A GROUP of 20 former freedom fighters calling themselves the War Veterans Welfare Committee yesterday stormed President Emmerson Mnangagwa’s Munhumutapa office to hand over a 10-page petition demanding that he arrests “criminals around him”.
BY RICHARD CHIDZA
The war veterans, fronted by one Fredrick Ngombe, also want Mnangagwa to honour a pledge by former President Robert Mugabe in 1998 to pay them a monthly pension.
They however, failed to meet Mnangagwa, who was chairing a Cabinet meeting.
“We would have wanted to meet the President, but we have been advised that he is in a Cabinet meeting. Officials have signed our petition and we now await the response from the President,” Ngombe told journalists.
In the petition, the war veterans said they remained saddened by the fact that at independence “sell-outs” were being honoured, while real fighters were sidelined by Mugabe’s government.
“We stand today owed huge arrears in granted life-long Z$2 000 monthly pensions as against the paltry $234 monthly the State is unashamedly paying us,” said the veterans in the statement, adding that they were dismayed that the State was portraying them in “negative national perception to our deserved and lawful entitlements as tantamount to us being responsible for and holding the nation to ransom.”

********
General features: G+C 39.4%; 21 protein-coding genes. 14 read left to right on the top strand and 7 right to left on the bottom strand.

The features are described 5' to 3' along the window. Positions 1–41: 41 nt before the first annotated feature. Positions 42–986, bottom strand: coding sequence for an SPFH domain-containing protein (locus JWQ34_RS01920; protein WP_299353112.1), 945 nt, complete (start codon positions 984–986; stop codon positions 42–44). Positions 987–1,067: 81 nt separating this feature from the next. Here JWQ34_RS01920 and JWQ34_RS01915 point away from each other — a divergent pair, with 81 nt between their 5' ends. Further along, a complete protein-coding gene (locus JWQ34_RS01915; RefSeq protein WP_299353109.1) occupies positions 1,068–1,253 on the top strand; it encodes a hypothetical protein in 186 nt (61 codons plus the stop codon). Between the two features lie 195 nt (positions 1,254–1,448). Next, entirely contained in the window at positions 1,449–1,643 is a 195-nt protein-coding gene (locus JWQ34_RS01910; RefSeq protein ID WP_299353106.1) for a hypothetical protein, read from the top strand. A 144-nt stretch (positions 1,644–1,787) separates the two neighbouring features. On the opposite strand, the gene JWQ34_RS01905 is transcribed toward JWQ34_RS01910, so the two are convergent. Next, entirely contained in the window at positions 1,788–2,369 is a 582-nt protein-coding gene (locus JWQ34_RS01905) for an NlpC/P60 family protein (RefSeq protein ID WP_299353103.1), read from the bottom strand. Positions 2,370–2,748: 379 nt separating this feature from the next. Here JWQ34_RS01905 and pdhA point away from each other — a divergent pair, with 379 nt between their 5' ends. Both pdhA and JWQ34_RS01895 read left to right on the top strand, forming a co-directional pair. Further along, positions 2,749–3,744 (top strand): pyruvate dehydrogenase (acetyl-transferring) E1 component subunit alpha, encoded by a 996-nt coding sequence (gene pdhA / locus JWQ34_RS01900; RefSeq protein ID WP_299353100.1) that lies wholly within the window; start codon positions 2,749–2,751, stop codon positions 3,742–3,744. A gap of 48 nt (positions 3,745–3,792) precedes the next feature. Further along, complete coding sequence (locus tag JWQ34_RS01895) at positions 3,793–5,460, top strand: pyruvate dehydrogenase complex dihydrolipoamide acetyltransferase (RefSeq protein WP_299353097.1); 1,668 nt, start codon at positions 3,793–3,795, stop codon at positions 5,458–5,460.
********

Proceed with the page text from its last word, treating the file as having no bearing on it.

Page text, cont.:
The war veterans want Mnangagwa’s government to honour Mugabe’s promise to pay them a whopping $450 000 lump-sum “agreed in 1997 between him and our (late) leader Chenjerai Hunzvi”.
“Positively resolve the issue of ex-Zipra properties officially claimed to have been expropriated by government, account for the 25% shareholding for war veterans in Telecel (Pvt) Ltd to date, and hand over responsibility for its monitoring and performance to war veterans themselves and establish a database to account for every war veteran,” the petition read.
Zipra, the wartime armed wing of PF Zapu, had its properties expropriated by government at the height of post-independence tensions that culminated in the 1987 Unity Accord between the two major liberation movements.
The former fighters also want to be paid their outstanding pensions, back-dated to 1997 and “announce and gazette a policy declaration that every war veteran is a national hero or heroine, living or dead. We fought for Zimbabwe in total, not its districts or provinces”.
Some of the veterans who were waiting for their leaders outside the President’s office lashed out at the Zimbabwe National Liberation War Veterans’ Association secretary-general Victor Matemadanda.
“We have been described as renegades by Matemadanda. It is wrong for someone with questionable war credentials to throw pot-shots at us,” a veteran who declined identification said.
“We suffered during the war, and it is not like we are making demands that are out of this world. We were promised under Statutory Instrument 180-181 of 1997 to get Z$2 000 each month and this was only paid once in the last 21 years.
“We want government to honour that. We are not fighting the President, the party (Zanu PF) or the government. Some people like Matemadanda want the world to believe that we are hot-heads; it is wrong.”
Matemadanda was not immediately available for comment, as his aide said he was attending a funeral of Hunzvi’s wife.
Hunzvi arm-twisted Mugabe into paying an unbudgeted Z$50 000 each to thousands of war veterans in November 1997, a move that economic commentators said was behind the downfall of the local currency.